4.00 lb Pale Malt (2 Row) Bel (3.0 SRM) Grain 48.48 %
3.00 lb Pilsner (2 Row) Bel (2.0 SRM) Grain 36.36 %
1.00 lb Wheat Malt, White (3.3 SRM) Grain 12.12 %
0.25 lb Caravienne Malt (22.0 SRM) Grain 3.03 % 

Hops:

1.00 oz Fuggle [4.50 %] (60 min) Hops 16.5 IBU
1.00 oz Saaz [4.50 %] (30 min) Hops 12.7 IBU
0.50 oz Fuggle [4.50 %] (10 min) Hops 3.0 IBU
1.00 oz Saaz [4.50 %] (10 min) Hops 6.0 IBU
0.50 oz Saaz [4.00 %] (5 min) Hops 1.5 IBU

Yeast:

1 Vial Belgian Saison I Ale (White Labs #WLP565) Yeast-Ale 


I mashed in 10.33 qt. of water at 160 °F water and held the mash between 145-148 °F for 75 minutes.  After draining, I sparged the grain with 165 °F water to a total of 8-gallons for the boil.  The boil was for 60 minutes, adding the appropriate at the times given.  The original gravity was measured at 1.050.  After super-cooling Belgain Saison yeast was added and the wort was closed off for approximately 4-weeks.  The final gravity came out to be 1.010, four points below the estimated to give a ABV of 5.21%.  It was bottled on 12 September 2010.

You can read the notes of the taste by the BJCP brew judges on the previous blog.

Saturday, October 16, 2010

Cincinnati Oktoberbest Homebrew Compettion

For my first blog of this page I wanted to begin with some notes from the competition that I entered.  This year I entered the Cincinnati Malt Infuser's Oktoberbest Homebrew Competition.  It was a American Homebrew Association sponsored competition and was judged by certified judges.  I entered a Saison under category 16c.  Out of a total of 50 points, both judges scored a 35 on it, which I didn't fee was too bad.  I did not place, but at least I have some notes of what others thought.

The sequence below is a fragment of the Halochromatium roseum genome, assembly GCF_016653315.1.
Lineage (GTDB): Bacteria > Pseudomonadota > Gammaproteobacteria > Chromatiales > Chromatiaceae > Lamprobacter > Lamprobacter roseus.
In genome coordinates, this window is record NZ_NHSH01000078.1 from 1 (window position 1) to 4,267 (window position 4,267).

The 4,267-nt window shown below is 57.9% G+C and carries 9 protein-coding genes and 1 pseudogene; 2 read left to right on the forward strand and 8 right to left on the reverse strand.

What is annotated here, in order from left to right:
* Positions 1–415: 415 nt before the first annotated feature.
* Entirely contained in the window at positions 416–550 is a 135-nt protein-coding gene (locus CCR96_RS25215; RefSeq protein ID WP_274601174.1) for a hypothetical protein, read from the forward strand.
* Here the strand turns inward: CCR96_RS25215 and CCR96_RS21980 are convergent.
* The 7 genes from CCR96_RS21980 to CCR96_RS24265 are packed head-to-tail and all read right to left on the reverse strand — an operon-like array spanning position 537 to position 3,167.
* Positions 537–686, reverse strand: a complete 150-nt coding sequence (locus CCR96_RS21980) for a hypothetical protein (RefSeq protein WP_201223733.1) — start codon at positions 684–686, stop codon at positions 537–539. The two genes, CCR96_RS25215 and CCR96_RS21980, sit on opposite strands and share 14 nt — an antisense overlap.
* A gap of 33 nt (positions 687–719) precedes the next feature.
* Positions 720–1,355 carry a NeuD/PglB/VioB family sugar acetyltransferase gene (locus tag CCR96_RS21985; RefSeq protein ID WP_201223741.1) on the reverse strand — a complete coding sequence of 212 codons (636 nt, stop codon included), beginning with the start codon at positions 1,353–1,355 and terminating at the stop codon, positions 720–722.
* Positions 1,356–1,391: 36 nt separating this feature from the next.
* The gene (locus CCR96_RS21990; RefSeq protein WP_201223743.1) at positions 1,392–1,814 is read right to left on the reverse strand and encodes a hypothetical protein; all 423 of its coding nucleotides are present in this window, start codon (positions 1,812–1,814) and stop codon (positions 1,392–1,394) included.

Here are some comments:

Judge #1 (BJCP Apprentice): Aroma (10/12) - "sweetness from malt with distinct esters of orange, a light indistinct phenol bite, a light spiciness from hops, no diacetyl."  Appearance (3/3) - "deep gold, with a foam white head that dissipates to ring the glass.  Hazy in clarity."  Flavor (13/20) - Malty sweetness, with ester of sweet orange citrus, a tiny glimmer of phenolic bite from yeast and spice that I could not determine with clarity and spiciness and spiciness from hops, finish is smooth and sweet."  Mouthfeel (4/5) - "A medium light body, little creaminess, with a noted alcoholic warmth, no astrigent is noted, medium carbonation."  Overall impression (5/10) - "Some mustiness associated with glassware, no points deducted, a bit too sweet, expecting more phenols"

Judge #2 (BJCP National):  Aroma (8/12) - "subdued spice - earthy.  Little to no malt character.  Hop/spiciness is there as it warms.  Anise.  Becomes much more complex (spice and hops) as it warms."  Appearance (2/3) - "Slightly hazy, pale straw, low carbon dioxide did not create much foam, however lace lingers."  Flavor (14/20)  Rich bready - malt flavor up front and into mid-palate.  Dry/spiciness finish lasts and lasts bordering on puckering astringency .  2nd sip brings back malt and pronounced alcohol warmth.  Hop flavors moderate - spiciness and balanced.  Bitterness is strong and appropriate - contributing a long, dry finish."  Mouthfeel (4/5) - "Very full - okay, still surprising dry profile overall - not creamy or cloying - very nice.  Low carbon dioxide - but it style.  Not stringent as noted above - that was due to spice and bitterness."  Overall Impression (7/10) - Spicy quality of the beers lingers and lingers - well strong - alcohol pronounced.  Malt and wheat flavors are subdued to the intense spice and hop profile - in the style.  Would like to have had the malt flavors/sweetness last into mid-tongue (subjective).  Higher mash temperature.

So I was happy with my overall performance.  They said that it was a good show and the scoring guide showed a very good performance (generally withing style parameters, some minor flaws).  The stylistic accuracy was marked 3/5 or 4/5, Flawless 3/5 or 4/5, and Intangibles 3/5 or 5/5 by he two judges respectively.